NEW YORK: If you’re an agency planner who feels constantly undervalued, proofreading ad copy instead of using that behavioral economics knowledge you spent years acquiring, Yum! Brands chief marketing strategy officer Ken Muench feels you. In fact, he conducted a study in conjunction with Siftly and Warc to prove that you're not alone. At 4A's Strat Fest, Muench dropped some stats.
Only 16% of agency planners believe planning has a huge impact on the business on a regular basis, compared to 44% on the client-side, he said. Just 32% of agency planners are happy with the impact they’re having on the business, compared to 82% on the client-side. And 77% of all planners (agency and client combined) think they can have a greater impact as a consultant on the client-side.
Basically, planners go to work every morning feeling like they can be more effective elsewhere, particularly if they work at an agency.
"This morning, I saw a Porsche 911 Carerra on the street," he said. "It’s a 375-horsepower, $100,000 race car on the streets of Manhattan, and it dawned on me. It’s sort of what planning is like at an agency. You’ve got this incredibly brilliant, creative mind that knows craploads about how humans behave, and then you’re asking them to tweak copy."
Muench demonstrated a solution to this planning problem via a Yum! Brands case study. In recent years, Taco Bell tried three times to introduce breakfast on its menu, at $10 to $15 million per attempt. At first, the brand demonstrated how American its breakfast was through collaborations with iconic brands like Johnsonville. It only generated 2% of the sales mix. The next iteration centered on the FirstMeal concept with its target audience as the drunk, late-night eater who thought breakfast was for "corporate dweebs." This registered 3% of sales. Finally, Deutsch, the brand’s creative AOR, produced the Ronald McDonald spot below, which increased sales by 300% over its initial try.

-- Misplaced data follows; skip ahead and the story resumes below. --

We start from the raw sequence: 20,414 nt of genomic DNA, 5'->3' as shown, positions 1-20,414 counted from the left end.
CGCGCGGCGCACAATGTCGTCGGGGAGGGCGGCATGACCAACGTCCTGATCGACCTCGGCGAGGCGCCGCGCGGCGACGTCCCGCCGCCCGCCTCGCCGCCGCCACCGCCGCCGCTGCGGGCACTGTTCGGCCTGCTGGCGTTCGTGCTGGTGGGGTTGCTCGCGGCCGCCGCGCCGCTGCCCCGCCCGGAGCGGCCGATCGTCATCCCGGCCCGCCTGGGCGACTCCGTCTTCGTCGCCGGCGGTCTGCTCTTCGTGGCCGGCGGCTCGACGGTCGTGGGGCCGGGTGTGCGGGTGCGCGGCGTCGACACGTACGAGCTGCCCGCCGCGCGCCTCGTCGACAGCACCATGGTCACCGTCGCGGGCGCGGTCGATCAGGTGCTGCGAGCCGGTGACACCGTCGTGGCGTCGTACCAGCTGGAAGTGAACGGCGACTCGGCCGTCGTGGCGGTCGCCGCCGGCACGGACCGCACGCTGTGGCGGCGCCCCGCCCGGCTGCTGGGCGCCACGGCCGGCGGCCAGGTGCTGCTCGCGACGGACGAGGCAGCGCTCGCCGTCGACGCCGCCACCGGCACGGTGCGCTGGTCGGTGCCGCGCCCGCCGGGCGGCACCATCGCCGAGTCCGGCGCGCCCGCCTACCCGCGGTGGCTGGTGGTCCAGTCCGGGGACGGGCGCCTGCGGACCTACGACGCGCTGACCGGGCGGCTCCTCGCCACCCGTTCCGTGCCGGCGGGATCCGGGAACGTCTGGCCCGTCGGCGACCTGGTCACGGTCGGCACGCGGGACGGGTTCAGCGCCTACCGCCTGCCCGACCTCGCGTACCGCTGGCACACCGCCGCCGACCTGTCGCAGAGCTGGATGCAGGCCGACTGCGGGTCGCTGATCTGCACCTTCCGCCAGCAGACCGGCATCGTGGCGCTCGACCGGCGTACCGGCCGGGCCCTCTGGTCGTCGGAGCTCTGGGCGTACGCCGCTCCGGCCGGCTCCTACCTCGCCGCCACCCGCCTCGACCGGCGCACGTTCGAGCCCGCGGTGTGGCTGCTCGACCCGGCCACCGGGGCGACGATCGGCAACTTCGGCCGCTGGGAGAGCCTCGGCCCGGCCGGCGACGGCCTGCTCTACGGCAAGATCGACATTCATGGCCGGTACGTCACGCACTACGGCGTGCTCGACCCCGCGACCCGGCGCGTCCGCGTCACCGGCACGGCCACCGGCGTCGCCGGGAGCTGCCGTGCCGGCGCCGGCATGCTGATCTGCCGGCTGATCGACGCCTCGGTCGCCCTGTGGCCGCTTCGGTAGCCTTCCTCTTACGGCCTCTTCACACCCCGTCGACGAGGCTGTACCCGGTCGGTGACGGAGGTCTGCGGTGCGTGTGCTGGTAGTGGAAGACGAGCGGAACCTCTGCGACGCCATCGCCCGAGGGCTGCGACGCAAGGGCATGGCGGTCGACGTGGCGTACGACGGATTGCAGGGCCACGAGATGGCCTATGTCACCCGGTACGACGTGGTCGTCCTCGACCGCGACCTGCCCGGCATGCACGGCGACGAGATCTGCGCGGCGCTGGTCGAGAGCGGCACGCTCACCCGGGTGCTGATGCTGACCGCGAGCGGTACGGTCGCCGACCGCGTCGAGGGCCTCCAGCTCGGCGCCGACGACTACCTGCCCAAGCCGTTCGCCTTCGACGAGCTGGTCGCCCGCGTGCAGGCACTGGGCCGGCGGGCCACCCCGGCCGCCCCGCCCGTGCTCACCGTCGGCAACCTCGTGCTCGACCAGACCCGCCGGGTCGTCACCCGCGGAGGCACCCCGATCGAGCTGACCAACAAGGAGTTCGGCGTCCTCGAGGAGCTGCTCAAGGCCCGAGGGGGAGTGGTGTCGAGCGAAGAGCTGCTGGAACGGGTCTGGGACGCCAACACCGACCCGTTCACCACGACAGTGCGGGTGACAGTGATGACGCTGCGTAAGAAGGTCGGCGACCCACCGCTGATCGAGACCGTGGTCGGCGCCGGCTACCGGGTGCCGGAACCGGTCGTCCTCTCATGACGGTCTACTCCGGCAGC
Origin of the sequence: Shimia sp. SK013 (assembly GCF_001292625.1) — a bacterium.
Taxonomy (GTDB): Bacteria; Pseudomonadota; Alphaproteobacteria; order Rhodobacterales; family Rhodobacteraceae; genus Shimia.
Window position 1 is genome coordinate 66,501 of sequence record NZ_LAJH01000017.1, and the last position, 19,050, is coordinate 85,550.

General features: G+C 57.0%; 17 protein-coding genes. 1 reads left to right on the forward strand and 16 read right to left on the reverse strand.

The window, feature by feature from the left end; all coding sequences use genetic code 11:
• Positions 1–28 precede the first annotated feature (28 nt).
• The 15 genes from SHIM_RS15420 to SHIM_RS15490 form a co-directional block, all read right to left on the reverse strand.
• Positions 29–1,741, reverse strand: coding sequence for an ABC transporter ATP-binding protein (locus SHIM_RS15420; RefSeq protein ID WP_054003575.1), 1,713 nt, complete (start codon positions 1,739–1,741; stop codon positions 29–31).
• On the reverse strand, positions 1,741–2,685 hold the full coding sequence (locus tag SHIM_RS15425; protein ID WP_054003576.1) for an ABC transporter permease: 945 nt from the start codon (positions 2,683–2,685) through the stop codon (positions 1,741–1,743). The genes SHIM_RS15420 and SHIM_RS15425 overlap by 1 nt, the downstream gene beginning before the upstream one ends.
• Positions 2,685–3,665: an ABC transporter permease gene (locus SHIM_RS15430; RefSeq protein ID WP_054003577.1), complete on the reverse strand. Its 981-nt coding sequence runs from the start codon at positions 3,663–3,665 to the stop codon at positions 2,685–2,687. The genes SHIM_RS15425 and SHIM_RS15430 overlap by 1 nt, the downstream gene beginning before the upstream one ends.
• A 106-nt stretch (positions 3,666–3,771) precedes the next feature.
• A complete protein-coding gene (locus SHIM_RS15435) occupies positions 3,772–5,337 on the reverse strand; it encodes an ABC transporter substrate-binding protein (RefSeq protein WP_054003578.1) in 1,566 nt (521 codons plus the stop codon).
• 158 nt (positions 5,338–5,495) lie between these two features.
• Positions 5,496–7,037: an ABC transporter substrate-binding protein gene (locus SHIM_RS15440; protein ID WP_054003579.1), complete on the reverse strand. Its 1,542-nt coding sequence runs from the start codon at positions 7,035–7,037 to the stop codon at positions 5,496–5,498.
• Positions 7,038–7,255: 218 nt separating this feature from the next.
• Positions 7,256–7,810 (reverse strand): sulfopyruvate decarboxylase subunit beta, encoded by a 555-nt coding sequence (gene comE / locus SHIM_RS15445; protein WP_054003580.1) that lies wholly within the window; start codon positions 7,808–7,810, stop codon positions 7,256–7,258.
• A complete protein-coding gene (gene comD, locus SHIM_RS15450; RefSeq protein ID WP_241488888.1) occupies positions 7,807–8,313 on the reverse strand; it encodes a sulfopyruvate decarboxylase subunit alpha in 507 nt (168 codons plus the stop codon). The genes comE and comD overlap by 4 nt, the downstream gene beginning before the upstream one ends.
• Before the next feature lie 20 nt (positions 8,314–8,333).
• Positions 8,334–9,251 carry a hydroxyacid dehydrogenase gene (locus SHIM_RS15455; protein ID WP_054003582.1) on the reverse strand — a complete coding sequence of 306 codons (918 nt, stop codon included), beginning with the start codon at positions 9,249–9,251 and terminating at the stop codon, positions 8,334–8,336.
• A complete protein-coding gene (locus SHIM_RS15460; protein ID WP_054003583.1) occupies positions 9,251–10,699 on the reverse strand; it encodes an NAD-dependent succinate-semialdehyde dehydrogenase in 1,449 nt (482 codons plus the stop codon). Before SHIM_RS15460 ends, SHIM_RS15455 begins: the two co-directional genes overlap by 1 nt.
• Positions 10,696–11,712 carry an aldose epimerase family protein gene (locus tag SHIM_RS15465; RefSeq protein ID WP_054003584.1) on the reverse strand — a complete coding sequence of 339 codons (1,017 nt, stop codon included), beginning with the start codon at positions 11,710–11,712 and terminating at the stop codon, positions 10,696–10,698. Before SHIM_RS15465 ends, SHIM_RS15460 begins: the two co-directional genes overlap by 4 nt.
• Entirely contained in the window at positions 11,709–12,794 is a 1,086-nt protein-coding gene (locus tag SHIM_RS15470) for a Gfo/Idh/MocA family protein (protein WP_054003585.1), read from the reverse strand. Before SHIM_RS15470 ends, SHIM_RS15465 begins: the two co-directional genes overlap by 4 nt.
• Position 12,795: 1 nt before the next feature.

The lesson? Years of Taco Bell breakfast strategy — of planning — were bested by a simple creative idea.
"Why are these things failing if they’re so strategic and so sound?" Muench asked. "That’s because there’s a different dimension, and that different dimension is distinctiveness. Distinctiveness is really changing the game. Your strategy doesn’t have to be as defined as we planners would love to think [it does]. What your campaign has to be is truly, truly distinctive. Relevance is losing to distinctiveness."
Does that mean planners are, in Muench’s words, "screwed?" He doesn’t think so. Planners just need to reinvent the way they work. They need to "do" and not "say."
"Is advertising the best way to create relevance, to convince you that this water is good for your soul? No, because advertising is mostly saying," Muench said. "Advertising is saying that we have fast delivery. Doing, on the other hand, is when we change the product."
He then revealed the "secret sauce," his biggest learning to date: Brands are desperate to connect with emerging culture. Muench believes that’s where planning is going because "nobody can out-culture an agency."
And if agencies don’t invite their planners to the innovation table? Muench presented his last slide: a photo of a sunny Los Angeles beach in January with the words "We’re hiring."
This story first appeared on campaignlive.com.